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One of our most enduring national myths surrounds the men and women who fought in the so-called "Good War." The Greatest Generation, we're told by Tom Brokaw and others, fought heroically, then returned to America happy, healthy and well-adjusted. They quickly and cheerfully went on with the business of rebuilding their lives.
In this shocking and hauntingly beautiful book, historian Thomas Childers shatters that myth. He interweaves the intimate story of three families—including his own—with a decades' worth of research to paint an entirely new picture of the war's aftermath. Drawing on government documents, interviews, oral histories and diaries, he reveals that 10,000 veterans a month were being diagnosed with psycho-neurotic disorder (now known as PTSD). Alcoholism, homelessness, and unemployment were rampant, leading to a skyrocketing divorce rate. Many veterans bounced back, but their struggle has been lost in a wave of nostalgia that threatens to undermine a new generation of returning soldiers.
Novelistic in its telling and impeccably researched, Childers's book is a stark reminder that the price of war is unimaginably high. The consequences are human, not just political, and the toll can stretch across generations.
About the Author
THOMAS CHILDERS is the Sheldon and Lucy Hackney Professor of History at the University of Pennsylvania. He is the author of several books on the Third Reich and World War II.
“[T]his somber book is a sharp reminder, as the Greatest Generation passes into history, that war is the most powerful of defining moments.”
—Minneapolis Star Tribune
“[C]ompelling, nuanced…With his meticulous reporting and sensitive yet dispassionate writing, Childers pays the highest honor to the complete story of the Greatest Generation.”
—St. Louis Post Dispatch
“Thomas Childers' heartbreaking book makes palpable the human cost of a conflict too often sanitized as 'the good war.' No war is good for those who fight it, he reminds us in scarifying descriptions of his three protagonists' travails.”
“Childers's beautifully written, novelistic profiles movingly convey his subjects' wartime travails and their twilight struggles with disability and post-traumatic stress....Childers's absorbing study offers an important corrective to sanitized tributes to the Good War's legacy.”
“A sympathetic, wide-ranging look at unseen casualties of World War II—those psychologically damaged by battle....A lucid study of a well-remembered war’s forgotten soldiers.”
“In this provocative and eloquent book, Thomas Childers breaks significant new ground by chronicling the hidden history of the emotional toll that World War II exacted on those who fought it, and on those who loved them. I did not think there was anything fresh to say about the defining conflict of the modern world. Childers has proven me wrong—very wrong indeed. This is an important and engaging work.”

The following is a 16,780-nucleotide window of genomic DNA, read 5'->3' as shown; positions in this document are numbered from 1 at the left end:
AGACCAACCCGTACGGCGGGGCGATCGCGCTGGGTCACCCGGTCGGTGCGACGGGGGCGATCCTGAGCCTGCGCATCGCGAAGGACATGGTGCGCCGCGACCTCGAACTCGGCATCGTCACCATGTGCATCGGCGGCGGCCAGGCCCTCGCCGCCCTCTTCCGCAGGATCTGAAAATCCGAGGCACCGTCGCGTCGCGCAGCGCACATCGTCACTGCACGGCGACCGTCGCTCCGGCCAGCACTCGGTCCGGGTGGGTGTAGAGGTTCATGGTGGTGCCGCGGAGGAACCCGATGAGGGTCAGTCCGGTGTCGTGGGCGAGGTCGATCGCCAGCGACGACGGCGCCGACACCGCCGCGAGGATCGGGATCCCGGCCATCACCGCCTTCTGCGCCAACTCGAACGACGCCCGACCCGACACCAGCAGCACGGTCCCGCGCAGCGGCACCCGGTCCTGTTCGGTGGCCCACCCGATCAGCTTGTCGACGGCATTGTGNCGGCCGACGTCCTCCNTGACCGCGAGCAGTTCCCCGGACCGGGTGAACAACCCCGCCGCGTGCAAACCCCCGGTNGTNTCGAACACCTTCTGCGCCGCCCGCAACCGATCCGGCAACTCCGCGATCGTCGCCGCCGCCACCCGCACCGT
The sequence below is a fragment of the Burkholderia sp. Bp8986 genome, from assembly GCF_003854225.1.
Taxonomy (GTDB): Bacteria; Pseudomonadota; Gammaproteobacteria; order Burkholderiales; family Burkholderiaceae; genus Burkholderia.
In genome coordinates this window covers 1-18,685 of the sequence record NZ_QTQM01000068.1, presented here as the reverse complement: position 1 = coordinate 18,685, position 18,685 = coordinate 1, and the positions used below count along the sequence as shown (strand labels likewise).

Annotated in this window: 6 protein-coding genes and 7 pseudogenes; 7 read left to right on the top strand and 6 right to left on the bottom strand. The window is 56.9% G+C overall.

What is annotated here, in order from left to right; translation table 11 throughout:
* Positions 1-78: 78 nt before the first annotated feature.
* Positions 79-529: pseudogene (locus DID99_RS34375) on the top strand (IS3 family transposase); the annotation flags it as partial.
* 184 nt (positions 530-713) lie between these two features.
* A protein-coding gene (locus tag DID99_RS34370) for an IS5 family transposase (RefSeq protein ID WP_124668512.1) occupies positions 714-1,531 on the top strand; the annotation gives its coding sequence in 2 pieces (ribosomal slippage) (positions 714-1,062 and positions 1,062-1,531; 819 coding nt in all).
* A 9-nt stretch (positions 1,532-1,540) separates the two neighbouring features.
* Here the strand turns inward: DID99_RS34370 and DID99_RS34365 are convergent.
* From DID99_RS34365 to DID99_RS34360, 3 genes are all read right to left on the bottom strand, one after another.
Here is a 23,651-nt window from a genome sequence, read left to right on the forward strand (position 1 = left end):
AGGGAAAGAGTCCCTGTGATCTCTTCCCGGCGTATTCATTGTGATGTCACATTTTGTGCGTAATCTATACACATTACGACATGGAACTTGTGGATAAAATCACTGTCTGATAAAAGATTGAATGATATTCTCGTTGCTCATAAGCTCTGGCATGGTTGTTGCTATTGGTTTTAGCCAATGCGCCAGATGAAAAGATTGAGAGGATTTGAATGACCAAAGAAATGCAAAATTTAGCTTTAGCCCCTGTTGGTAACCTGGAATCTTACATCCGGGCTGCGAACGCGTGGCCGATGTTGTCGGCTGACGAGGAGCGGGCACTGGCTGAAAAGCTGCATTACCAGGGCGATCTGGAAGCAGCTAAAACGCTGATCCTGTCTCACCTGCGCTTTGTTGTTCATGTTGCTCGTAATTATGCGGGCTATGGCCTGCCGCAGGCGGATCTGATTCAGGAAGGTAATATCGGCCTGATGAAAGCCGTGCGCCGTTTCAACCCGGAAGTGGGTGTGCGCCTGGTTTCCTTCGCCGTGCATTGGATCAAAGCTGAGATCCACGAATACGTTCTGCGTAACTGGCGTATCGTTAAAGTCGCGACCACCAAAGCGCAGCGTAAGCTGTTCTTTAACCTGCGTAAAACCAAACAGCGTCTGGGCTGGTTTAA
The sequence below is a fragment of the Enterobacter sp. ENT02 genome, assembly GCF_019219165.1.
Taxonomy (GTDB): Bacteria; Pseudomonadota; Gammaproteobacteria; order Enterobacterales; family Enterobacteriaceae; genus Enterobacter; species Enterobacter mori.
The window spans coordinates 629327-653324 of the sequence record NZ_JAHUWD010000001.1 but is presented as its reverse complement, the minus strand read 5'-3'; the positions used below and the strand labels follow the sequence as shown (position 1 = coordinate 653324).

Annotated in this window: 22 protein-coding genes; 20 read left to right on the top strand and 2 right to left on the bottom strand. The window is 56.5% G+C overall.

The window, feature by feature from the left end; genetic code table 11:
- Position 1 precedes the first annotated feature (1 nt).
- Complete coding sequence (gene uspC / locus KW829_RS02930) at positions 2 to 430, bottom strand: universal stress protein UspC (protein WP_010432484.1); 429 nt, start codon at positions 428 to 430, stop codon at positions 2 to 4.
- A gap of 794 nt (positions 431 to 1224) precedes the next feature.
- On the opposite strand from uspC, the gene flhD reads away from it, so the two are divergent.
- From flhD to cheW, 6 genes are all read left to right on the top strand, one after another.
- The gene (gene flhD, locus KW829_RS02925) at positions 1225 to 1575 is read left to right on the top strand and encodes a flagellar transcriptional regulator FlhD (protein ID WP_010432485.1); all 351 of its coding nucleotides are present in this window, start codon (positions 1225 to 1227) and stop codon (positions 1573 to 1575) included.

—Jon Meacham, author of American Lion and Franklin and Winston
“Thomas Childers has made a brave and honest inquiry into a darker side of the Greatest Generation, the aftershock World War II inflicted on millions of veterans and their families. This haunting book penetrates the fog of myth surrounding ‘The Last Good War.’ It offers a fine homage to countless acts of heart breaking sacrifice.”
—Tom Mathews, author of Our Fathers’ War
“With Soldier From the War Returning, Thomas Childers has exposed the post-war trauma of three WWII veterans. They symbolize the struggle that many of our fathers and grandfathers experienced when the cheering stopped and the haunting by the war’s long shadow remained. A compelling read for all generations.”
—David P. Colley, author of Safely Rest and Blood for Dignity
“Sublime, cathartic, the ‘Truth’s own self,’ Childers’ memorial to the emotionally damaged is a precious gift to World War II veterans, their baby-boom children, and all future generations scarred by wars whose wounds last far more than a lifetime.”
—Walter A. McDougall, Pulitzer Prize-winning historian, Vietnam veteran, and author of Throes of Democracy: The American Civil Era 1829-1877
“Childers’s beautifully written, novelistic profiles movingly convey his subjects’ wartime travails and their twilight struggles with disability and post-traumatic stress....Childers’s absorbing study offers an important corrective to sanitized tributes to the Good War’s legacy.” —Publishers Weekly
“More emotionally telling than most histories and more historically revealing than many memoirs. This is a collective biography of casualties - visible and invisible - not only the men who lost limbs or minds, but also their wives and, inevitably, their children. It should be required reading for everyone in Washington who has the authority to send other people into war.” —Washington Times